Are you hoping to be a National Merit Finalist? Or maybe even trying to qualify for a College Board recognition program if you’re a Hispanic student or an African American student? In this blog, we’re going to talk about how to crush the PSAT and how to score so high that you can get commended status or finalist status!
The first thing we want to let you know is that the PSAT and SAT are essentially the same test, so you want to study for the PSAT basically in the same way that you would study for the SAT.
Number two: reading and writing counts more than math on the PSAT than it does on the SAT. With the National Merit Selection Index, reading, writing, and math all count equally in your score. We realize that to be a National Merit Finalist in most states, you need to have a near-perfect score everywhere, so you really need to be pushing yourself on every section and perfecting everything. But we will say that, if you have to choose, the reading and writing section is more important at the end of the day because it counts more.
The third tip is that you should have some general reading strategies down and not just do the practice tests when studying.
Fourth, you should learn every grammar rule. If you don’t have time for every rule, Brooke’s best-scoring students usually need to work on punctuation (commas, colons, semicolons, and dashes), keep delete, placement, transitions, comparisons, rhetorical strategy, diction, and idiom questions the most. Diction and idiom are the hardest types of questions to tackle, but make sure to search up SAT—don’t search for PSAT because there’s not going to be a lot of that out there—material related to all of these rules.
Fifth, don’t underestimate rustiness in the math section. Many times, what happens with students who want National Merit and think they’re almost there, is that when they go over the math section, they only focus on the questions they have no idea how to do. And they don’t focus enough on the ones they’re a little rusty on. For example, if they go over a question from the math section and think that they know how to do it and that it makes sense, they end up not worrying about it too much and letting it be. But if you’re missing questions that you “know how to do,” that indicates that you’re a little rusty. More than that, a lot of the time, Brooke has students that barely finish their math sections in time, and that means that they could use more practice on all of the individual types of questions that might be taking a little too long. You should be finishing with five or ten minutes minimum left at the end of every math section, and having time to double-check is really important when you’re going for something like the National Merit. Finishing faster and double-checking is a better way to a great score than being super careful as you go and running out of time.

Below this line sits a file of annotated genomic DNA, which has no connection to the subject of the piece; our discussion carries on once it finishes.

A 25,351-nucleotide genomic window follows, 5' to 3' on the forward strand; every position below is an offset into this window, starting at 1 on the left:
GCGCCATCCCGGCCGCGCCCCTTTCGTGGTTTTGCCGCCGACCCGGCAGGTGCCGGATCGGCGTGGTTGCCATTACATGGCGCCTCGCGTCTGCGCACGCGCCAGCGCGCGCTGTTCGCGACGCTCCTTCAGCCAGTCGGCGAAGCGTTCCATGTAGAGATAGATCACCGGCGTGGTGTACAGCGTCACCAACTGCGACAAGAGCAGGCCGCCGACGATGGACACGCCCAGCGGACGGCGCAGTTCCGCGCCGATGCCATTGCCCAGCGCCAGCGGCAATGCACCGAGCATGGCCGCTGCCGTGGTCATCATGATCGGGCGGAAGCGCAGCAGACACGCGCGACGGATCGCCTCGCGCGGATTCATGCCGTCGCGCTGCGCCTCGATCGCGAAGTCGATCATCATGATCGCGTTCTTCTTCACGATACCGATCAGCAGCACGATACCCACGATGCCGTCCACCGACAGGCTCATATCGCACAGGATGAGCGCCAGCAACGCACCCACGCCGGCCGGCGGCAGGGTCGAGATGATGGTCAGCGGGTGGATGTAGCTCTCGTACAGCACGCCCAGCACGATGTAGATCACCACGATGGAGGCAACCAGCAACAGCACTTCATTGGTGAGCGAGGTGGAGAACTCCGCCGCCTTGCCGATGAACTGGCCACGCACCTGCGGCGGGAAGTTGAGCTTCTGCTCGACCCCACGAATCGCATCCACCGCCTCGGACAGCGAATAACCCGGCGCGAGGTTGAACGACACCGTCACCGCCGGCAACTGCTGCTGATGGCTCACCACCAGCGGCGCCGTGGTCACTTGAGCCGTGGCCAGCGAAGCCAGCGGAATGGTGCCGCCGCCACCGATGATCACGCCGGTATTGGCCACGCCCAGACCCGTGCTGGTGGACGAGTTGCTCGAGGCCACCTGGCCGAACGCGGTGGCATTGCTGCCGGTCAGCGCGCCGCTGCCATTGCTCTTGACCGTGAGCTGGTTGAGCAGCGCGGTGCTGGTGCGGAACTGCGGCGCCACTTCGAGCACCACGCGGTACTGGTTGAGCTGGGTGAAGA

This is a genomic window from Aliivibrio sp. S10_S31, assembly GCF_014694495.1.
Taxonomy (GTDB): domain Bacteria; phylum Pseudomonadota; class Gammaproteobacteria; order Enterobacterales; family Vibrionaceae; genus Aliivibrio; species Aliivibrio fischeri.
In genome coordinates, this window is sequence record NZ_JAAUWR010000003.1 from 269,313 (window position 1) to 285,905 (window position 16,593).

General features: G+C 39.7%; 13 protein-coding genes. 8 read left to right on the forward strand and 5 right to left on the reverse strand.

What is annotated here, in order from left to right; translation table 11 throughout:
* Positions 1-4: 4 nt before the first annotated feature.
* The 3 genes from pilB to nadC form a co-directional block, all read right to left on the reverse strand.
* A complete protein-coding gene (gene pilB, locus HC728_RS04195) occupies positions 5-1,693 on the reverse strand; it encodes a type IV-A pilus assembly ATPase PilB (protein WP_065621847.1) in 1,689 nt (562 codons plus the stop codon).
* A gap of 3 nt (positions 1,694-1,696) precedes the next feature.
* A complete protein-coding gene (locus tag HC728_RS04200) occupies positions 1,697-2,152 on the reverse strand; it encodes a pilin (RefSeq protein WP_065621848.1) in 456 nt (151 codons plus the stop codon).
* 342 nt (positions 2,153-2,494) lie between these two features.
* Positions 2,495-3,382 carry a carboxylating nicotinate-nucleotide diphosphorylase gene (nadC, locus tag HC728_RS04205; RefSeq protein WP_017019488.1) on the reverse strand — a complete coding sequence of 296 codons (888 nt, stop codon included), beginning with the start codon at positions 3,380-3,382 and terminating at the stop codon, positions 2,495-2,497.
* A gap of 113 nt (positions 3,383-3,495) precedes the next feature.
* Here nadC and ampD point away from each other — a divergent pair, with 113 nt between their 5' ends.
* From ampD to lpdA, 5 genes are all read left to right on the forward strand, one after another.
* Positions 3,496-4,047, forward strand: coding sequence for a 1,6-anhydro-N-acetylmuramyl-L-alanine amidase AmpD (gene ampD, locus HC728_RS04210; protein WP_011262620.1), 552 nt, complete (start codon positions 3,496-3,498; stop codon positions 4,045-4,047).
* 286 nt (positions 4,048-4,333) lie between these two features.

Our next tip is that you want to use real tests while practicing. We have two real tests on our website (supertutortv.com/resources), but if you want more, you can Google “Reddit megathread PSAT QAS” and you will probably find a big folder repository of PDFs of past exams.
And the very last tip is a reading tip: remember the scope of the question. The most important piece of information for the reading section is the question stem, meaning the question that you’re being asked, not just putting an answer that’s true. When it gets to the really hard questions, focusing on the scope of what exactly is being asked in the question, where that answer would be, and what that answer would be is going to get you closer to the perfect answer that’s going to match up with the answer available and get you closer to getting the answer right.
And that’s all we have for you today, but we hope that this has been helpful!